By Jessie Pew, dramaturg
In America, if you ask someone what day Christmas is, you’re likely going to get a very baffled look before they respond, “December 25th?” in that tone (you know the one) that clearly says “What planet did you come from?” in only two words. Here, our worldview is very centered on evangelical traditions. Christmas Eve and Christmas Day, falling on the 24th and 25th of December respectively, are generally the two days of Christmas that we take into consideration, especially from a work perspective. Businesses are often open for at least a few hours on Christmas Eve, so in America really Christmas Day is the only true “holiday” associated with Christmas for many people. Since this is all most of us know, it can be very easy to assume that this holds true across the world.
However, nothing is really further from the truth. Depending on what country you live in or what cultures you are involved in, the sky is really the limit on what can constitute “Christmas”. Christmas is formally celebrated in over 160 countries across the world, but not all of these countries observe Christmas on December 25th. In Russia, for example, Christmas is observed on January 7th, due to the 13-day difference between the Gregorian calendar (which is what is followed in the majority of countries) and the Julian calendar. Along with this, in a few countries, like Jordan, Christmas Day is only an observed holiday from a work perspective for Christian citizens, whereas in many other countries, America included, Christmas is observed as a holiday (as far as businesses are concerned) regardless of religious identity.
Even in countries that formally recognize the 25th of December, Christmas celebrations do not happen on the same day globally. While Ukraine does formally recognize Christmas as falling on the 25th of December as of 2017, the majority of its citizens still hold the bulk of celebrations on January 7th. In Columbia, a series of parties are held for the nine days leading up to Christmas Eve (called Novena de Aguinaldos), when the biggest Christmas celebrations generally take place. As mentioned throughout Christmas Around the World, Scandinavian countries, as well as followers of various Christian denominations, celebrate Advent, falling on the four Sundays leading up to Christmas. Beyond this, many countries celebrate either December 6th or 7th. These holidays are called “St. Nicholas Day” in most European traditions, and usually involve some gift-giving, but this too isn’t consistent globally: other countries that celebrate this day often began this tradition as a way of celebrating the Immaculate Conception. In Columbia, December 7th is called Día de las Velitas or “day of the little candles” and houses and streets are covered in candles, lanterns, and other lights.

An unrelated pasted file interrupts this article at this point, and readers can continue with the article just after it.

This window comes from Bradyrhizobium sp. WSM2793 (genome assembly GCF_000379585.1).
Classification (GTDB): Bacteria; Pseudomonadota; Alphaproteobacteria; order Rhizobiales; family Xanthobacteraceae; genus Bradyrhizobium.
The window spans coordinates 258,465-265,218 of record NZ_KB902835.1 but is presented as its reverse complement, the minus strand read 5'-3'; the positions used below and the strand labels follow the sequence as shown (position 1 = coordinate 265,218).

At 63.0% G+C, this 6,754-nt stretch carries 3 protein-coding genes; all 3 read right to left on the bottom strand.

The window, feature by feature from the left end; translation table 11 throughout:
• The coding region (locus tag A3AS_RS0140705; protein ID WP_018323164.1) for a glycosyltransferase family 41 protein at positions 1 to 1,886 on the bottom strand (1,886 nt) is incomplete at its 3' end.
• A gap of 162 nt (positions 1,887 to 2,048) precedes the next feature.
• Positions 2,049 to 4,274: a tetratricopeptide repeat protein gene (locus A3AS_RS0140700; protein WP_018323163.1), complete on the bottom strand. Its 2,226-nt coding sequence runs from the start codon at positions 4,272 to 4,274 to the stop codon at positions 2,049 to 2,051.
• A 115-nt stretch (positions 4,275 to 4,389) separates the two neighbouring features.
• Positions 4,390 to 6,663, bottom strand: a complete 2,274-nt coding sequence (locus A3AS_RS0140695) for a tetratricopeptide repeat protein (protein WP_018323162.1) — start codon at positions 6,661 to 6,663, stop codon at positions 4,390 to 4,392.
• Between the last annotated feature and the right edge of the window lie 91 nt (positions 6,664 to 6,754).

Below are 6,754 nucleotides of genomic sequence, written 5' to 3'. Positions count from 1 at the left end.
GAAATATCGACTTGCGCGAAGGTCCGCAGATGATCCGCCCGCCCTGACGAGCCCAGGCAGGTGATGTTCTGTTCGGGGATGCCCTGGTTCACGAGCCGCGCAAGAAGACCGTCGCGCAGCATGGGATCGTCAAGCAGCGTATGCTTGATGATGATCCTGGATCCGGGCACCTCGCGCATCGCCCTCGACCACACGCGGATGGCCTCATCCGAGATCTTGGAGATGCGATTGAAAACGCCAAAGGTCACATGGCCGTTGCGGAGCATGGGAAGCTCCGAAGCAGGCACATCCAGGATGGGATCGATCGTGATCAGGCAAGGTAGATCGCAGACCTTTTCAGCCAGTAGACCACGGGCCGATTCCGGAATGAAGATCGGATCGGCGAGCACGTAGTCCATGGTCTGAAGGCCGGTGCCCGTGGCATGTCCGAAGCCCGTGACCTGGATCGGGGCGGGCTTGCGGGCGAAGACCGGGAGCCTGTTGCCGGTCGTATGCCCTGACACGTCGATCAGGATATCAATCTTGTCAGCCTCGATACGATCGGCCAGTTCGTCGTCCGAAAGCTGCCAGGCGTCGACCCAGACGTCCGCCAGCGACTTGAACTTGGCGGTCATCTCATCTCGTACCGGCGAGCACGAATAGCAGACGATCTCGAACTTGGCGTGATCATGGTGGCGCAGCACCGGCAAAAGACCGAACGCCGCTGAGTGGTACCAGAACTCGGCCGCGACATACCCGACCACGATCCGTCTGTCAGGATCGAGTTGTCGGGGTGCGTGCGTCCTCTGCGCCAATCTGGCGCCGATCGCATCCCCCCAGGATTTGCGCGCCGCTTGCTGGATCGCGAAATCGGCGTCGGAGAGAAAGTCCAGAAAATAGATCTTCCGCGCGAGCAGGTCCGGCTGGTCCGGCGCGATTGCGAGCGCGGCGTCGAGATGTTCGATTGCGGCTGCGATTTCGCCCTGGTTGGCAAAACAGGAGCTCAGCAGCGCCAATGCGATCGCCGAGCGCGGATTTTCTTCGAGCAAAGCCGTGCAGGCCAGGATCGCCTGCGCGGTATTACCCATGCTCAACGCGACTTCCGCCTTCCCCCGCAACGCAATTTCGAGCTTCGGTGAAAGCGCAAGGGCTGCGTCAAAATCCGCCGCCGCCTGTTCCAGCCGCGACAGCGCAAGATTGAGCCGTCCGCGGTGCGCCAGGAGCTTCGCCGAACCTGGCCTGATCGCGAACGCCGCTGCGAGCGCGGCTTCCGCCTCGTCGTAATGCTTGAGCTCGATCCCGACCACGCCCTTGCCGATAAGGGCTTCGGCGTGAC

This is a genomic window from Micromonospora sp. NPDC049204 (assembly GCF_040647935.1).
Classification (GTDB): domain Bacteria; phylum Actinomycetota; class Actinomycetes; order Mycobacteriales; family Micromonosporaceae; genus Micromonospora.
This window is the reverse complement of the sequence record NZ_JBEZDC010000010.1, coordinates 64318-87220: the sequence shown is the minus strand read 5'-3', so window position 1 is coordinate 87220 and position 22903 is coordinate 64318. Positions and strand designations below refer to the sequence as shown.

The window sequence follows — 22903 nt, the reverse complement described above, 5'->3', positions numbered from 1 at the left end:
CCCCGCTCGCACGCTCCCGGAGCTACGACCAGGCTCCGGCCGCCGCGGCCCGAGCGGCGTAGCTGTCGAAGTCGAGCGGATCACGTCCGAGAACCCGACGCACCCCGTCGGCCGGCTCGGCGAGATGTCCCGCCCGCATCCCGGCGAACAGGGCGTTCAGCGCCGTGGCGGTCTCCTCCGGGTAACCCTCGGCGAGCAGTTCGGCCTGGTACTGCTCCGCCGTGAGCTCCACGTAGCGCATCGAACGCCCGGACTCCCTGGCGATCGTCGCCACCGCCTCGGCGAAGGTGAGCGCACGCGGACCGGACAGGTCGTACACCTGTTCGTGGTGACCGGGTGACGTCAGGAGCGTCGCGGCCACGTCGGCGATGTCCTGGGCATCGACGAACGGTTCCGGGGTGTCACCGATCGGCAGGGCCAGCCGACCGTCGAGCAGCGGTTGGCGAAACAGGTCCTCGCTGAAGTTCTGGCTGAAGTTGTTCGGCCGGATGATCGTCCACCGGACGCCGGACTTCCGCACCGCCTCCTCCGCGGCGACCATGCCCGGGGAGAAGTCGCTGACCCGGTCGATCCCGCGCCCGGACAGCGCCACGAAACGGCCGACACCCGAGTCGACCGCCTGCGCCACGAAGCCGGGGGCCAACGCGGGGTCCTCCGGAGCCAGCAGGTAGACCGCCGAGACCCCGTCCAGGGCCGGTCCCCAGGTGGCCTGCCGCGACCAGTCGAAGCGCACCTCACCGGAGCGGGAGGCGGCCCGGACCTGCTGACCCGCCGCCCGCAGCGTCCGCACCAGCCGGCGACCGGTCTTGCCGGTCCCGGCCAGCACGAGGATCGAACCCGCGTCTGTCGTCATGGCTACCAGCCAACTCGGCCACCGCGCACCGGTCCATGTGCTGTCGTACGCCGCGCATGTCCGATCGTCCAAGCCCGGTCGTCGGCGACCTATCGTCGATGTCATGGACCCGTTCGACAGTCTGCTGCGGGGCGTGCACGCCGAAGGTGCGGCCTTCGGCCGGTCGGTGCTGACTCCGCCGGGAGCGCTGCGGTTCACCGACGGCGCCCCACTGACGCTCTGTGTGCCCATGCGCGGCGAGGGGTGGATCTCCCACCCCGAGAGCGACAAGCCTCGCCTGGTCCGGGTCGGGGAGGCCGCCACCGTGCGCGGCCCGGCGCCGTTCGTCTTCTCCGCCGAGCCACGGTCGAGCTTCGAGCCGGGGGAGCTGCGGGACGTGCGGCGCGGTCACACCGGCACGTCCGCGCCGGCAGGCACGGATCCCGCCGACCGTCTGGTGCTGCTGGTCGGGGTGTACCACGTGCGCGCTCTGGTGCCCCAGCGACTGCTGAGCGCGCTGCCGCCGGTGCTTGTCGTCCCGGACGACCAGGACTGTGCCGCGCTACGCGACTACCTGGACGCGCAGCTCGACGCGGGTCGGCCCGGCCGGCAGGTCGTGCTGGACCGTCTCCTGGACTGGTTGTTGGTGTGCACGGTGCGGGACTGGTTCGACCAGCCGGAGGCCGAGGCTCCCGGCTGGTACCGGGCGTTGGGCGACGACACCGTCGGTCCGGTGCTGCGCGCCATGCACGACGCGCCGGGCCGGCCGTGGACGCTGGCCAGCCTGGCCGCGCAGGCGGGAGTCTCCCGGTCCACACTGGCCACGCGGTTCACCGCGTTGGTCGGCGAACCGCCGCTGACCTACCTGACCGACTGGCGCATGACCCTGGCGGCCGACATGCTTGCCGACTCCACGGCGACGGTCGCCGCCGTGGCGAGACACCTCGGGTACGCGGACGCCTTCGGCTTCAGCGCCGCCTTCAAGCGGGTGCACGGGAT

Even for those who celebrate the 25th, some are not done celebrating Christmas. Commonly misunderstood, the twelve days of Christmas actually fall after Christmas Day and are meant to represent the days of travel the wise men took to meet Jesus Christ. For those who follow this tradition, they will also celebrate January 6th as “The Epiphany” or “Three Kings’ Day.” After that many Eastern Orthodox and Catholic citizens still do not consider Christmas “over ” until Candlemas on February 2nd, forty days after Christmas. On this day, candles are blessed to be used in churches for the coming year. It’s celebrated in remembrance of Mary and Joseph taking the infant Jesus to a Jewish temple to give thanks to God for giving them a son.
If you’re feeling overwhelmed by all of that, that’s completely valid! I considered myself pretty knowledgeable about different Christmas traditions prior to this production, and now I just find myself overwhelmed by the sheer amount of traditions and celebrations that are observed around a single blanket holiday. And while these are examples that come from a variety of religious practices, it’s also important to remember this is a Christian holiday. Imagine how insane it must be to try and keep track of holy days and celebrations across the wonderfully diverse range of religions practiced throughout the world! It’s truly such an incredible aspect of humanity: we genuinely look for as many reasons to celebrate and rejoice in community as we possibly can. I think it matters less that we celebrate in an easily or universally recognizable way, and matters more that we are celebrating and continuing to find joy in our traditions.